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Format: Hardcover
Lionel is one of four orphans from St. Vincent's who are recruited by a small-time New York hood for grunt work. Afflicted by Tourette's, Lionel drives most people crazy, but he tickles his mentor's sense of humor. All four orphans (the "motherless Brooklyn" of the title) look up to their leader, but Lionel's admiration includes a large component of unstated love.
When his father figure is murdered in the street, Lionel is the only one of the four no-longer-boys with the intellect, loyalty, and determination to find out what really happened.
Previously a science fiction author, in this book, Lethem takes off into reality like a rocket. The only alien landscape we view here is the inside of the Tourette-inflicted mind, and Lionel is as alien as it gets. But his tics and hollers are the fuller realizations of our own small compulsions and fascinations. They bring the reader right into his mind and body. Despite the pace of the action, and constant plot twists and developments (he tells this story walking, alright) his is an internal journey, and very human.
This is an absolutely riveting good book.
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Format: Hardcover
This was the first thing I've read by Jonathan Lethem. I have heard that some of his other novels are "hard to get into," but that is definitely NOT the case with Motherless Brooklyn. Lethem's portrait of his protagonist -- a 30-something year old orphan with Tourette's Syndrome, is in-depth, peppered with nuances, and a joy to imagine.
Lethem is an adroit writer. Almost every sentence is a gem. I rarely feel this way about authors -- probably the last time I did was when I read Michael Cunningham's The Hours -- but I savored Lethem's paragraphs. This is not a book to skim.
Of course, the book held other fascination for me as well: I grew up in the same neighborhood in Brooklyn that Lethem did (his sister and I went to the same grammar school) and seeing the neighborhood through his eyes is a treat. But you needn't be from South Brooklyn (or New York at all) to enjoy this novel. The mystery itself -- and the antagonists in the plot -- are reminiscent of Raymond Chandler or Daschiell Hammett: drawn in bold, black strokes with a surrounding aura of cigarette smoke and the smell of whiskey.
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By A Customer on February 20, 2000
Format: Hardcover
There I was, reading happily along, totally enthralled by the history of the Minna Men, Lionel's fantastic verbal riffs, the mystery and sadness of Frank's death, Lionel's reaction to it, thinking: man, this book is an instant classic, when BAM! Enter Julia on page 99, and ppppfffft, the air went out of the story for me. She answers the door in a slip and stockings like a Chandler dame, complete with cigarette, gun and "dusty suitcase" full of lingerie. She's a stock character from Central Casting, an anachronistic cliche not worthy of the expectations Lethem has set up, the wonderful idiosyncrasies of Essrog, the individual, distinctive personalities of the male characters. We also leave behind the fantastic descriptions of Brooklyn, the strong sense of place that's part of the magic of the earlier part of the book -- it turns into a straight detective story and plays with genre conventions without adding much in the way of new archetypes or ideas -- the wildly original language continues, but that isn't enough, at least, not for me. Damn. The first 98 pages are BRILLIANT. Next time out, I hope Lethem sustains that level of inventive originality for an entire book.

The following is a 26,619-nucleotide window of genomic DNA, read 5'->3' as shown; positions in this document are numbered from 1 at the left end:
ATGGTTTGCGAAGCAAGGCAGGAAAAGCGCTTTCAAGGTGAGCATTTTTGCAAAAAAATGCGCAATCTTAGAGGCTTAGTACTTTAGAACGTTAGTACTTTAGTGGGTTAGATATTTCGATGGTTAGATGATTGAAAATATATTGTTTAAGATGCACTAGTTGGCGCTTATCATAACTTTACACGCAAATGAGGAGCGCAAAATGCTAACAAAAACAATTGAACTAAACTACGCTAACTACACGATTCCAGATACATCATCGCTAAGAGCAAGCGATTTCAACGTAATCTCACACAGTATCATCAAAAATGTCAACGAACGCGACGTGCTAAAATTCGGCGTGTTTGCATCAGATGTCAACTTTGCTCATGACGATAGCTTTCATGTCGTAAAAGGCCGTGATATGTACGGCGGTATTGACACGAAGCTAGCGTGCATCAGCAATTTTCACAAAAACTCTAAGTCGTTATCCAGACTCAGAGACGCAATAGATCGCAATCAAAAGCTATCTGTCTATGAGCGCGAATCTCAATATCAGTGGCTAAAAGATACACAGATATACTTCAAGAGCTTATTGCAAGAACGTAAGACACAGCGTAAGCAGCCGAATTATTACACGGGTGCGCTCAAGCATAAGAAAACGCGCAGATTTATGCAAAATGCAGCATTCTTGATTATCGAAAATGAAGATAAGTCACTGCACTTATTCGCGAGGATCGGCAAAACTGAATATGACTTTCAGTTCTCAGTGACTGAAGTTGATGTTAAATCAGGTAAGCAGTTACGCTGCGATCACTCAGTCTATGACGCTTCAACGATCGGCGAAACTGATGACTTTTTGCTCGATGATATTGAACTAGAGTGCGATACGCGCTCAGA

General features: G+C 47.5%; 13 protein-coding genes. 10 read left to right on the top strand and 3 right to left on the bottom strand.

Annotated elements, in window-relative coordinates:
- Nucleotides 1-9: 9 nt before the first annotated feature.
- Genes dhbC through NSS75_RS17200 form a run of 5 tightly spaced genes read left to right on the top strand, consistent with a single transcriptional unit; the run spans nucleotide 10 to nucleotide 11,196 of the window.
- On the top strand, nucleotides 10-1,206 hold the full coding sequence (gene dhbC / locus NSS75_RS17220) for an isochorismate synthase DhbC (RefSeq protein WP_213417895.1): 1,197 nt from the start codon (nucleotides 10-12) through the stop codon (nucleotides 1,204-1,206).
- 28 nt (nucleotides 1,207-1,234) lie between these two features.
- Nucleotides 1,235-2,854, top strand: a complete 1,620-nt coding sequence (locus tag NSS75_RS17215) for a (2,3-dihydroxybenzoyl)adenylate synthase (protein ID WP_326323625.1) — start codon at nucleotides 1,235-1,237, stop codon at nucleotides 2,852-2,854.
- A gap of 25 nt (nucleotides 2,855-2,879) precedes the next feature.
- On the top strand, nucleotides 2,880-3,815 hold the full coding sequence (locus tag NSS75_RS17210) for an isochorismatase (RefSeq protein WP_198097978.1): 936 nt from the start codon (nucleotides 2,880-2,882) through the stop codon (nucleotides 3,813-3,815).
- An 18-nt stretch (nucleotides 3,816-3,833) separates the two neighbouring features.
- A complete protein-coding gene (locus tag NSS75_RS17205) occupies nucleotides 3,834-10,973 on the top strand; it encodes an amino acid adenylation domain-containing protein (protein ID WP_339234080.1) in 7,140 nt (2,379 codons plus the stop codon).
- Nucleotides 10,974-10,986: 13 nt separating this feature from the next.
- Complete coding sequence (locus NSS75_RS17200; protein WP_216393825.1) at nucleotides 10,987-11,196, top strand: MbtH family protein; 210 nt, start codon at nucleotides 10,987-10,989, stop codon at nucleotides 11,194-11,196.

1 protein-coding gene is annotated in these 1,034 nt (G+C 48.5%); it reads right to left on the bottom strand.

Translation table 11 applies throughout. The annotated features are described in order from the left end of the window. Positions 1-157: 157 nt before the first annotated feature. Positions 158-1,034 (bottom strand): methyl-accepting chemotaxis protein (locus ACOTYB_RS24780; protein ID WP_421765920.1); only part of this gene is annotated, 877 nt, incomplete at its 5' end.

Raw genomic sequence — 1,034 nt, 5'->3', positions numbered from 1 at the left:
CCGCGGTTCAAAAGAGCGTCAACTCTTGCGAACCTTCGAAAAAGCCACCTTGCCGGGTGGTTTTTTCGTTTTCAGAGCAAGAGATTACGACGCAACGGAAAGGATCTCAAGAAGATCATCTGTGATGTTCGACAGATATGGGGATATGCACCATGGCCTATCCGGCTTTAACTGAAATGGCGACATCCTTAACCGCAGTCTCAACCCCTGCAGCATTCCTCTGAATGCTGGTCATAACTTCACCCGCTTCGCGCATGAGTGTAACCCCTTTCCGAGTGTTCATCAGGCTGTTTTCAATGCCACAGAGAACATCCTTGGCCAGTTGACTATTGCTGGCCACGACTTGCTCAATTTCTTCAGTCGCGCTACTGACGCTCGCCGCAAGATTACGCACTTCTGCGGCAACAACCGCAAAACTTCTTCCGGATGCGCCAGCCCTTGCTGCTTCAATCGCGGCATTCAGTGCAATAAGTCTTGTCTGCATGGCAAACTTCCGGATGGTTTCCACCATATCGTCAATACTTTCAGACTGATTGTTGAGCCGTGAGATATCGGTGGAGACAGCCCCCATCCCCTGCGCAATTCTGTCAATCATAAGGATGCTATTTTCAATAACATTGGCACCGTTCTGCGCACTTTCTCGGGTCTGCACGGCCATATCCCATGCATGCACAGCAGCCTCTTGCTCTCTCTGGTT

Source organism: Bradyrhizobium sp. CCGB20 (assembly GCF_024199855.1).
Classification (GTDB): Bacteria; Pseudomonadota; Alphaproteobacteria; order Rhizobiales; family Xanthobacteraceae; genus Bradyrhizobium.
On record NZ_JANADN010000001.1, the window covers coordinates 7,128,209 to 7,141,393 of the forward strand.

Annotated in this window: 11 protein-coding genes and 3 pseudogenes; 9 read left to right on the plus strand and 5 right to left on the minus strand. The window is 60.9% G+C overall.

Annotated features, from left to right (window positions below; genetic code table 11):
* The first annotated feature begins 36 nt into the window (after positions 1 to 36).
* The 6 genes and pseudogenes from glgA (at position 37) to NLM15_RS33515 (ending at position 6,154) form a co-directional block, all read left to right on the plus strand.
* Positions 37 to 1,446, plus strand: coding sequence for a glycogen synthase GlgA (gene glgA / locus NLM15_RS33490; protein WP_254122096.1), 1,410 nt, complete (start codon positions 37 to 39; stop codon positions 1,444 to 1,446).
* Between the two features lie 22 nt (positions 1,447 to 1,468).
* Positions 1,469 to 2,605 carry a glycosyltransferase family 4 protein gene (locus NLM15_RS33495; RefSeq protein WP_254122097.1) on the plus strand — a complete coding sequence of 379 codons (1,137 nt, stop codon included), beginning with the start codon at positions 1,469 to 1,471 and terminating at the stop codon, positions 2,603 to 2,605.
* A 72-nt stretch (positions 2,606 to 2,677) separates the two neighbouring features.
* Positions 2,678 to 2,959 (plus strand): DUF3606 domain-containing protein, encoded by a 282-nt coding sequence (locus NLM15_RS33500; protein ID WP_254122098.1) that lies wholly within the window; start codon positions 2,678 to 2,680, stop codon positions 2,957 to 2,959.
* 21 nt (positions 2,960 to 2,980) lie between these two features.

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Format: Hardcover
Lionel Essrog, the central character in Jonathan Lethem's highly entertaining "Motherless Brooklyn," is not your average detective. Lionel is an orphan with Tourette's syndrome. He's a relatively gentle young man whose condition causes him to obsess on small details, gobble down one sandwich after another, tap people on the shoulder five times or yell things at inopportune moments. Lionel is one of four young men from a Brooklyn orphanage employed as drivers and detectives by the mysterious Frank Minna. Minna is a smalltime Brooklyn wise guy worshipped by the four orphans. When Frank winds up dead, Lionel goes on a mission to find his mentor's killer. Lionel may sound crazy, but his condition masks an intelligence few recognize. Frank kept dangerous company, including a nasty brother who practices Zen Buddhism, and two old, decrepit mobsters who worship their long dead mother. Lionel's investigation puts him at odds with his fellow "Minna Men" and endangers his life. By the end of his unorthodox investigation (during which he gets attacked by Zen Buddhists), Lionel has suffers more loss and discovers difficult truths about his friends. Lionel is wonderfully original character - simultaneously likeable and annoying. When he finds love briefly, a reader can't help but be happy for him. But it's just as easy to understand when he gets dumped. "Motherless Brooklyn" succeeds beautifully as a noir novel, but it's more than that. Using Lionel's condition, as well as the colorful speech of Minna, Lethem has a ball with language. Lethem's word play, humor and genre bending - not to mention the use he makes of the Brooklyn milieu - make "Motherless Brooklyn" a great, memorable book.